At Pennsylvania State University’s Applied Research Laboratory (ARL), Larry P. Thomas is taking steps to support historically underrepresented groups as the new Chief Culture, Diversity, and Inclusion Officer of an unusual academic center.
“My mantra is: always believe in better,” said Thomas. “It inspires and motivates me to stay the course and try to be a North Star, even in the darkness of this pivotal moment.”
In 1945, ARL was established at the request of the U.S. Navy to develop undersea weapons technologies. Today, it is one of only a handful of U.S. Department of Defense (DoD) designated University Affiliated Research Centers (UARC).
Given that designation, ARL conducts research, development, and systems engineering in service of the nation’s priorities.
To Thomas, ARL’s unique position makes it all the more critical to build an inclusive community there.
“Larry is a visionary leader in the DEI space,” said Dr. Allan Sonsteby, executive director of ARL. “He is constantly thinking about initiatives that we have here and how they can scale nationally.”
One such initiative is ARL’s competitive summer internship and mentoring program, or the Open DOOR Program. Each year through Open DOOR, about 30 qualified undergraduates in STEM get to hone their technical, communication, and career readiness skills. The program also serves as an ARL talent pipeline. And a key focus has been supporting historically underrepresented groups.
“We are in our 25th year of running this program, and Larry is already thinking about how we can scale our efforts to other universities like us to replicate this model,” said Sonsteby. “Rather than bringing 30 students, he’s asking how we can bring in 300 students. My job is to empower Larry to make sure he has the resources to succeed, and he is hitting it out of the park.”
Yet Thomas said that he is most proud so far of creating Core Principles for staff at ARL. To him, diversity means acknowledging and respecting similarities and differences between people—while inclusion means valuing as well as appreciating those similarities and differences. Thomas added that this moment in the country makes such shared principles all the more pressing.
“We are all trying to survive a deadly pandemic, deadly mass shootings, heightened racial tension, continuous political strife, social upheaval, economic adversity, and learned helplessness,” said Thomas. “The sudden and unexpected urgency of this moment has been difficult for all of us. I think we’ve got to come together to figure out how we emerge from this crisis with the resources we need to get by, get ahead, and live full purposeful lives.”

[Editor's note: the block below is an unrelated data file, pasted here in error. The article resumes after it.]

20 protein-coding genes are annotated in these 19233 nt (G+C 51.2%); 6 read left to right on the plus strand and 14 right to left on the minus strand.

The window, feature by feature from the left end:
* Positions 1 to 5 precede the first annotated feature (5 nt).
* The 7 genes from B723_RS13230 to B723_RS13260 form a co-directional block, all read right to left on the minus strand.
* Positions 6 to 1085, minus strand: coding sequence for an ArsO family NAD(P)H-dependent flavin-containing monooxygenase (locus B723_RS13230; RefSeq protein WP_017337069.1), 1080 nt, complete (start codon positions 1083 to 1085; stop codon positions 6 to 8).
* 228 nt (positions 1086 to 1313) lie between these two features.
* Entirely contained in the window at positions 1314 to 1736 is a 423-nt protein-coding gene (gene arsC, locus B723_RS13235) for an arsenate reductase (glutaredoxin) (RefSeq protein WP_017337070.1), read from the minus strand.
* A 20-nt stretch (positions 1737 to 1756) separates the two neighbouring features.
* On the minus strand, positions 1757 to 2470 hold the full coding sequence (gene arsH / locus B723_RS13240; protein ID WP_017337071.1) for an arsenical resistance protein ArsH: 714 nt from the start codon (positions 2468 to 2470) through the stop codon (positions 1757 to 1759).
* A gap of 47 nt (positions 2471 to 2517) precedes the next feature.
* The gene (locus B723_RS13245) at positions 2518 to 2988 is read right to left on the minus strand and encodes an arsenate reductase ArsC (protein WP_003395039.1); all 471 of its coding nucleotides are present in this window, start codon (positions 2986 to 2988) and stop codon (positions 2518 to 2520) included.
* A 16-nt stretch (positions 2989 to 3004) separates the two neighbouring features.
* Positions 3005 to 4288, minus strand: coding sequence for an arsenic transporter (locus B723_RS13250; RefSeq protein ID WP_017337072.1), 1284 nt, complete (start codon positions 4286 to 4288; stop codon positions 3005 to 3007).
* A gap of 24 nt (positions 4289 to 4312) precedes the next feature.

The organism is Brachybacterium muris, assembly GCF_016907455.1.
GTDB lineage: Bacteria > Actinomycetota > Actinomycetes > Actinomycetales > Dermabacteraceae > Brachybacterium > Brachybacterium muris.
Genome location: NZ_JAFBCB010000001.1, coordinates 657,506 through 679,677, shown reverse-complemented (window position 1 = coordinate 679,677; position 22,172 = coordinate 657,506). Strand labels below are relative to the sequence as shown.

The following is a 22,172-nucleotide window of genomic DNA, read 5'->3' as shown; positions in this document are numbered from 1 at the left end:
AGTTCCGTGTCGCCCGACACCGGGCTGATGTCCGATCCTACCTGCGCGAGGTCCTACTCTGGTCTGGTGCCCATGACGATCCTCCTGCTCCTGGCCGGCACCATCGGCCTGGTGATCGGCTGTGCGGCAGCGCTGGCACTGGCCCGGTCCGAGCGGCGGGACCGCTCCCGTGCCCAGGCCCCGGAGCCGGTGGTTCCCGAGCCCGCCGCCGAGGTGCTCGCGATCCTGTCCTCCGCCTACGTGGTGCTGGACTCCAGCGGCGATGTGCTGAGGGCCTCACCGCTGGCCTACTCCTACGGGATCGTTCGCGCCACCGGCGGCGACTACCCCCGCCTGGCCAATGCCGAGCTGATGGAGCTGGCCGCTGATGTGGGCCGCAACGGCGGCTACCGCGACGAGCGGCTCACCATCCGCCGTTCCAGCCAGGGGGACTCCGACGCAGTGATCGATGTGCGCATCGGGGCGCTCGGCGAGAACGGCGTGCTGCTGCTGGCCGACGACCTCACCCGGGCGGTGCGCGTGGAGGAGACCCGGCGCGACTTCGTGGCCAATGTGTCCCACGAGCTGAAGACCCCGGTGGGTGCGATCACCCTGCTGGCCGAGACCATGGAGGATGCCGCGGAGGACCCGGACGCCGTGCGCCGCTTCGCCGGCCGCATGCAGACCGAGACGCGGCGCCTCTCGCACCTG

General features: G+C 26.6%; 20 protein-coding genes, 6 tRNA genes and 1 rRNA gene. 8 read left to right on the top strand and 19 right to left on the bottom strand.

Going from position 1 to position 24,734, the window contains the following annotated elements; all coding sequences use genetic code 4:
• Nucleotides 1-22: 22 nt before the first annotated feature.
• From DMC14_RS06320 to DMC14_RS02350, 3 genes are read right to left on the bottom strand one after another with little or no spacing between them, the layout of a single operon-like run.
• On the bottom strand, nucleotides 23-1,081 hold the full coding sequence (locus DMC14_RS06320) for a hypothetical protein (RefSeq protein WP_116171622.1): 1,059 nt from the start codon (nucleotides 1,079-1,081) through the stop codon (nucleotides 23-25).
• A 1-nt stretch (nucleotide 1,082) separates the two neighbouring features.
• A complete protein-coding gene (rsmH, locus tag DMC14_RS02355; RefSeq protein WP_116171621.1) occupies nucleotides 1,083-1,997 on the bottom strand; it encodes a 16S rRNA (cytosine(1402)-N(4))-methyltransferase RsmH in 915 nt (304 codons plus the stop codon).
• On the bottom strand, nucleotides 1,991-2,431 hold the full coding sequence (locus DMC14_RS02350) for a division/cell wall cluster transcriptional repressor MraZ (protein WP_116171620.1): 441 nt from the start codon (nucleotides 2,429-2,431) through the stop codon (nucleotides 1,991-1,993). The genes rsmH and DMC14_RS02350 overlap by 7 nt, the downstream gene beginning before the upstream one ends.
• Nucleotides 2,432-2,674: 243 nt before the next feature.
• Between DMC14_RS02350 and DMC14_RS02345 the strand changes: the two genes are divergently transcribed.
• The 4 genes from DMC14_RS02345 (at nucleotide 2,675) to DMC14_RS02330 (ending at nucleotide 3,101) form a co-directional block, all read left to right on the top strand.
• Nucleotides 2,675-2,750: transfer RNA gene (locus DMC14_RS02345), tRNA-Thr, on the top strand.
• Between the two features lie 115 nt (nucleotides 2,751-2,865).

Thomas is also the inaugural vice chair of the Justice, Equity, Diversity, and Inclusion Council at the Intelligence and National Security Alliance (INSA). A nonprofit, nonpartisan trade association, INSA focuses on building public-private partnerships to advance intelligence and national security priorities.
“During my term, my top priority is to establish diversity, equity, and inclusion benchmarks for our members,” said Thomas of his role at INSA, whose members include intelligence, military, and government agency leaders. “I believe the challenge is the opportunity, so to speak. It is taking in dozens of perspectives from experts across the intelligence and defense industries and synthesizing that collective knowledge to find synergies.”
Thomas explained how those synergies then help define INSA’s benchmarks and competencies so that members understand best practices. Thomas also sees synergies between his work at ARL and INSA given their shared stakeholders. Throughout his career, Thomas said coalition building has been critical to his DEI work.
Previously, he served as the founding director of the Frederick Douglass Distinguished Scholars (FDDS) program at American University (AU). Established in 2009, the program offers AU undergraduates with demonstrated leadership and academic excellence a full scholarship that is renewable for four years of undergraduate study. Thomas was critical in setting up the program’s path forward.